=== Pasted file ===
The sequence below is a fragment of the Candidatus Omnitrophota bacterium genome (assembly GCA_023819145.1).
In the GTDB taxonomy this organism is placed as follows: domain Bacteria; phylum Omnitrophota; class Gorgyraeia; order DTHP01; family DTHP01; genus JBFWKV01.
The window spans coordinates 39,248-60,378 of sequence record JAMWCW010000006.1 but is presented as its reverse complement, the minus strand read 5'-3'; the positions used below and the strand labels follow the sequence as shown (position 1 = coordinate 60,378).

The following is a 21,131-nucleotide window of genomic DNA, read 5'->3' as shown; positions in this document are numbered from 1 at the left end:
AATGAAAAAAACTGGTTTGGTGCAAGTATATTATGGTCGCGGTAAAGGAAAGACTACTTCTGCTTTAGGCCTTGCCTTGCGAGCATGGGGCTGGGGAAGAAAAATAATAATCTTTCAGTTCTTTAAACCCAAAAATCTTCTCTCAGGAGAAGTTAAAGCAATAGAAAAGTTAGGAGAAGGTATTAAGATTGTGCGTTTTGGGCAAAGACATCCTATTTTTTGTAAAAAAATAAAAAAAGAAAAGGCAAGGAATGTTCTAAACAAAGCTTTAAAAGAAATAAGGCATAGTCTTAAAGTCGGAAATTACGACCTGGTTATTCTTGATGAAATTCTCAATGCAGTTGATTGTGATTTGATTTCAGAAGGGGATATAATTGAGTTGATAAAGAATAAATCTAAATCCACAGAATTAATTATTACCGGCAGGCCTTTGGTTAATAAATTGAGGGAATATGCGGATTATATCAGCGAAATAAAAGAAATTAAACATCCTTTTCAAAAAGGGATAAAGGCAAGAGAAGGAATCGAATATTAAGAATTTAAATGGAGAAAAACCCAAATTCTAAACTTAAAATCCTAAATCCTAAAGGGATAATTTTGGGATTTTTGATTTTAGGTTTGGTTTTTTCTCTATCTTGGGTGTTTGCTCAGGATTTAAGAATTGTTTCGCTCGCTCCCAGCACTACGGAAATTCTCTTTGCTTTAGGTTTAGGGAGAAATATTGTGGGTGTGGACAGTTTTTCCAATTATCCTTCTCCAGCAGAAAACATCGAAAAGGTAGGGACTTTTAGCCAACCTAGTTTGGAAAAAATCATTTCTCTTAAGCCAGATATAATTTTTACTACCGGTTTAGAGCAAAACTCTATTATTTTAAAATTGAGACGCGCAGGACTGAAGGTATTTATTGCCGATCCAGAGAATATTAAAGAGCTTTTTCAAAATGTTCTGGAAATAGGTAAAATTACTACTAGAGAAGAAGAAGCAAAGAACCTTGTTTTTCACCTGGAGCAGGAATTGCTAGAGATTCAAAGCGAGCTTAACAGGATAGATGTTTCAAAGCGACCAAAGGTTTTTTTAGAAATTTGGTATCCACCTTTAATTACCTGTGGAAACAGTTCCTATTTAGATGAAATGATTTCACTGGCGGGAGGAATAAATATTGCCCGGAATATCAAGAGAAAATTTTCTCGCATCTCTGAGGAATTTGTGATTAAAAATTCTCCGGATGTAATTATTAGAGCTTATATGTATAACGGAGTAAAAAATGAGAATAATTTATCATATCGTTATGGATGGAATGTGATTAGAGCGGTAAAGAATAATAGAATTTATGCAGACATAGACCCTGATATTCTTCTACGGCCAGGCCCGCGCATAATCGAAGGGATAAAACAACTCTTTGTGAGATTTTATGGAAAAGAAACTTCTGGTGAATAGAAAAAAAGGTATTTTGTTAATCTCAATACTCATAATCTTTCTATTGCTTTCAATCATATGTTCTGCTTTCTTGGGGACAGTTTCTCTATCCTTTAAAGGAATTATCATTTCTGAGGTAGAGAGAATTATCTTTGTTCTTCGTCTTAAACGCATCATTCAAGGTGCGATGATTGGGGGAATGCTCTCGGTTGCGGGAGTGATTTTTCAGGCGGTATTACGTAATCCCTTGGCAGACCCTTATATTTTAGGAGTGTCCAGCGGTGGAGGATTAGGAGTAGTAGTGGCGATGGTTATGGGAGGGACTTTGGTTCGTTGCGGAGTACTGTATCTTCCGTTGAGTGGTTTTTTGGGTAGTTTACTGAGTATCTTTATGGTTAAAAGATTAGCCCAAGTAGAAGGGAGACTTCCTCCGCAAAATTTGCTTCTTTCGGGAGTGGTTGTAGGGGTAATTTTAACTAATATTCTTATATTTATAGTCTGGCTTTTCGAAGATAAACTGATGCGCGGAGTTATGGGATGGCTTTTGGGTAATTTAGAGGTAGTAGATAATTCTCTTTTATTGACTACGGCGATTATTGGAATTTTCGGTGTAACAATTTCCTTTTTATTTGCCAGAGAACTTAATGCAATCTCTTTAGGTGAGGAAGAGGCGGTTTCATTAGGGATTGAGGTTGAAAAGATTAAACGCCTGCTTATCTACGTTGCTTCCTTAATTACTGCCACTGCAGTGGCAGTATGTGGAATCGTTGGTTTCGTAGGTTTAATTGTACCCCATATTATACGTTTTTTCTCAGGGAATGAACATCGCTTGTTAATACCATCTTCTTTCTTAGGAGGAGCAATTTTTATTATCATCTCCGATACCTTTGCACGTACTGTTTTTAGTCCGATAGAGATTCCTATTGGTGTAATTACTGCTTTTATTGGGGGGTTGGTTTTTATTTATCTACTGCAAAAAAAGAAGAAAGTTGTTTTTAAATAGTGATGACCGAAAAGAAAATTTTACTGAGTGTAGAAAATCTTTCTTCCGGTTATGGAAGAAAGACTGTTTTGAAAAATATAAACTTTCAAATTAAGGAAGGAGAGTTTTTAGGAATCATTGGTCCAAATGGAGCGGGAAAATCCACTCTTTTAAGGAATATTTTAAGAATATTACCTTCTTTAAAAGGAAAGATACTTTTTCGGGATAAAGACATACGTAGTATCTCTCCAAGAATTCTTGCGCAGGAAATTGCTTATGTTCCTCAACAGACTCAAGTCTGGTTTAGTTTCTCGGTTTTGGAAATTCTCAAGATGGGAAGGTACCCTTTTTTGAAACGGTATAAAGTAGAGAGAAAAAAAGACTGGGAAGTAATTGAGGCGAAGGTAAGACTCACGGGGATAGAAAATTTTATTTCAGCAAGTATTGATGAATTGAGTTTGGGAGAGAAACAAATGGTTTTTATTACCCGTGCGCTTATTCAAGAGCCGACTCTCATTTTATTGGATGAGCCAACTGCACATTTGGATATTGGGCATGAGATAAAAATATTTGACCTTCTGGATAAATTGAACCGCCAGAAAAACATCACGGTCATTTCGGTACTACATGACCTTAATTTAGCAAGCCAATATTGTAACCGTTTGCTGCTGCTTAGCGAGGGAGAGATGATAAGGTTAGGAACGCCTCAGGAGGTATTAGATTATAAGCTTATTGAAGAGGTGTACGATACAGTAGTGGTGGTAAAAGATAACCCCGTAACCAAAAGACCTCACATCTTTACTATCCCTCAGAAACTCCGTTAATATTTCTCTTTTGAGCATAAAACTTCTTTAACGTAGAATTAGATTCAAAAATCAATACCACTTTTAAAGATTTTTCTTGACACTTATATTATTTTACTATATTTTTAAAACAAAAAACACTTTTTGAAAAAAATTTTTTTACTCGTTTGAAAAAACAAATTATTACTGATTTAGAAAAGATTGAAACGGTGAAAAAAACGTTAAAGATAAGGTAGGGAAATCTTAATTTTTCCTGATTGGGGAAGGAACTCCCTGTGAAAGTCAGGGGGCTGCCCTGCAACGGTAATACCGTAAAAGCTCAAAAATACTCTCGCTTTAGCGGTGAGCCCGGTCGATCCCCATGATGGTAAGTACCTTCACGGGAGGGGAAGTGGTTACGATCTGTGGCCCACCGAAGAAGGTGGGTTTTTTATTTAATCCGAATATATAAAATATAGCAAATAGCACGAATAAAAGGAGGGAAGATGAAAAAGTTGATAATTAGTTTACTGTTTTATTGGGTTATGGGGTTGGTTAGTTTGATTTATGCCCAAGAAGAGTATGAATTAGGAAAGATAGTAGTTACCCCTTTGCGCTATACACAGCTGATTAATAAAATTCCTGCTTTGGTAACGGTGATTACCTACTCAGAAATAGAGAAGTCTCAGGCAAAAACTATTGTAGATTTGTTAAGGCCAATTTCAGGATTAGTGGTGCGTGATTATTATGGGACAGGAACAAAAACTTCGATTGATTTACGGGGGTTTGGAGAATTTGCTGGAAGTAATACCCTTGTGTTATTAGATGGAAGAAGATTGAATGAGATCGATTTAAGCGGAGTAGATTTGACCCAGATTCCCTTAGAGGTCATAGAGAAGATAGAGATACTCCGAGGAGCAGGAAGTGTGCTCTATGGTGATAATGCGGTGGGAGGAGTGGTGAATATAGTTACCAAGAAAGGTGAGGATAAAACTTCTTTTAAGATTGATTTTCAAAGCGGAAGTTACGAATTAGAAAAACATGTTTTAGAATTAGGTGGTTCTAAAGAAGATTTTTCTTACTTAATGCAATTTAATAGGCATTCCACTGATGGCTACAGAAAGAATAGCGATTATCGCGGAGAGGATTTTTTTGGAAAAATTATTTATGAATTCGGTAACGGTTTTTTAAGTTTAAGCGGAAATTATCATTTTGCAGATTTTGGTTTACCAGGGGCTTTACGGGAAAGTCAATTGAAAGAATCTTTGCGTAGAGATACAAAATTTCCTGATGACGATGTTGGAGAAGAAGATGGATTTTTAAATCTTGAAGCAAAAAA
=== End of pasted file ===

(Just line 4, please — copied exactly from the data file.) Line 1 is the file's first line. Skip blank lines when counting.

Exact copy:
The following is a 21,131-nucleotide window of genomic DNA, read 5'->3' as shown; positions in this document are numbered from 1 at the left end: